A state statute by which a life insurance company, if it fails to pay upon demand the amount due under a policy after death of the insured, is made liable in addition for fixed damages, reasonable in amount, and for a reasonable attorney’s fee is not unconstitutional even though payment is resisted in good faith and upon reasonable grounds.263 It is also proper by law to cut off a defense by a life insurance company based on false and fraudulent statements in the application, unless the matter misrepresented actually contributed to the death of the insured.264 A provision that suicide, unless contemplated when the application for a policy was made, shall be no defense is equally valid.265 When a cooperative life insurance association is reorganized so as to permit it to do a life insurance business of every kind, policyholders are not deprived of their property without due process of law.266 Similarly, when the method of liquidation provided by a plan of rehabilitation of a mutual life insurance company is as favorable to dissenting policyholders as would have been the sale of assets and pro rata distribution to all creditors, the dissenters are unable to show any taking without due process. Dissenting policyholders have no constitutional right to a particular form of remedy.267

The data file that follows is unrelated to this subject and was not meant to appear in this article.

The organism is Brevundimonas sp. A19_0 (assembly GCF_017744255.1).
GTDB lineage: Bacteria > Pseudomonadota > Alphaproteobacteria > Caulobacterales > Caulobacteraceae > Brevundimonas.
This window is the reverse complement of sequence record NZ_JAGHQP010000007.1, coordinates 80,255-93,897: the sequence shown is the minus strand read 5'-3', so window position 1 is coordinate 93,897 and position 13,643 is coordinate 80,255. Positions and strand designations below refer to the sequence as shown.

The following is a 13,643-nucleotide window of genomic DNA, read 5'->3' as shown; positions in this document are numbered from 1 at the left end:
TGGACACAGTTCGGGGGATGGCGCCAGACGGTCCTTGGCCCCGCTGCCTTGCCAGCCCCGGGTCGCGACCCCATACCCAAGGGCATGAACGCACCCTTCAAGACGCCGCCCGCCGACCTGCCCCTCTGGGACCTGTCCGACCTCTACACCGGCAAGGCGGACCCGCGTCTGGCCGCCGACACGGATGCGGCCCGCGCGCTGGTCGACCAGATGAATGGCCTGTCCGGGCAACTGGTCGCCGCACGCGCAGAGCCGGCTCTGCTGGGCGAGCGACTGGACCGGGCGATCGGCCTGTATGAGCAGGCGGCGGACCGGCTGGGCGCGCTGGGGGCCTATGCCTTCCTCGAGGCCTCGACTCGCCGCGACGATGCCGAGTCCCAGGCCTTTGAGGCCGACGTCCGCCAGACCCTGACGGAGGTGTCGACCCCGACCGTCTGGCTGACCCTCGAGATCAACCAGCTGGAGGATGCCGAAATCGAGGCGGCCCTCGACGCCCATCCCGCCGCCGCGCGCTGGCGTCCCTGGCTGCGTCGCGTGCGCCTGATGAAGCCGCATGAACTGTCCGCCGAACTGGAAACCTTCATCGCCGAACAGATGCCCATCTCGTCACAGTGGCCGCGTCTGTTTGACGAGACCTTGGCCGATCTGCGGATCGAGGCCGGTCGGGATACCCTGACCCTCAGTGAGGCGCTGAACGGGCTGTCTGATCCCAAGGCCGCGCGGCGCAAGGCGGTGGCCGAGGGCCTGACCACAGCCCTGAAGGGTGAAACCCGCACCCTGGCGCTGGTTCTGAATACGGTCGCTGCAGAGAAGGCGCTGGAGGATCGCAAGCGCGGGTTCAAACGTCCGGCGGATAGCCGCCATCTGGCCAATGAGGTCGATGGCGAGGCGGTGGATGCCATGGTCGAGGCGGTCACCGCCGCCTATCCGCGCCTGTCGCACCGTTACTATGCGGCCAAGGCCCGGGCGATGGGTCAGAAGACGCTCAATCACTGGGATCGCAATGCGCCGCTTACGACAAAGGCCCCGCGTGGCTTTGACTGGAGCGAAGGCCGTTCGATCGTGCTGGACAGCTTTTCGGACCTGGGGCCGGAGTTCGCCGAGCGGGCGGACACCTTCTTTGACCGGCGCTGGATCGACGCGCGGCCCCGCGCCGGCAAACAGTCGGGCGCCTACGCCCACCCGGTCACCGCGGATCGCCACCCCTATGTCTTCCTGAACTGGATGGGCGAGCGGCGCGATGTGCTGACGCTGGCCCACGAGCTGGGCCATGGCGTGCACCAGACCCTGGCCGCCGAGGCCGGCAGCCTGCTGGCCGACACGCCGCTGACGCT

- La Tourette v. McMaster, 248 U.S. 465 (1919); Stipich v. Insurance Co., 277 U.S. 311, 320 (1928).
- German Alliance Ins. Co. v. Kansas, 233 U.S. 389 (1914).
- O’Gorman & Young v. Hartford Ins. Co., 282 U.S. 251 (1931).
- Nutting v. Massachusetts, 183 U.S. 553, 556 (1902) (distinguishing Allgeyer v. Louisiana, 165 U.S. 578 (1897)). See also Hoper v. California, 155 U.S. 648 (1895).
- Daniel v. Family Ins. Co., 336 U.S. 220 (1949).
- Osborn v. Ozlin, 310 U.S. 53, 68–69 (1940). Dissenting from the conclusion, Justice Roberts declared that the plain effect of the Virginia law is to compel a non-resident to pay a Virginia resident for services that the latter does not in fact render.
- California Auto. Ass’n v. Maloney, 341 U.S. 105 (1951).
- Allgeyer v. Louisiana, 165 U.S. 578 (1897).
- New York Life Ins. Co. v. Dodge, 246 U.S. 357 (1918).
- National Ins. Co. v. Wanberg, 260 U.S. 71 (1922).
- Hartford Accident Co. v. Nelson Co., 291 U.S. 352 (1934).
- Merchants Liability Co. v. Smart, 267 U.S. 126 (1925).
- Orient Ins. Co. v. Daggs, 172 U.S. 577 (1899) (the statute was in effect when the contract at issue was signed).
- Hoopeston Canning Co. v. Cullen, 318 U.S. 313 (1943).
- German Alliance Ins. Co. v. Hale, 219 U.S. 307 (1911). See also Carroll v. Greenwich Ins. Co., 199 U.S. 401 (1905).
- Life & Casualty Co. v. McCray, 291 U.S. 566 (1934).
- Northwestern Life Ins. Co. v. Riggs, 203 U.S. 243 (1906).
- Whitfield v. Aetna Life Ins. Co., 205 U.S. 489 (1907).
- Polk v. Mutual Reserve Fund, 207 U.S. 310 (1907).
- Neblett v. Carpenter, 305 U.S. 297 (1938).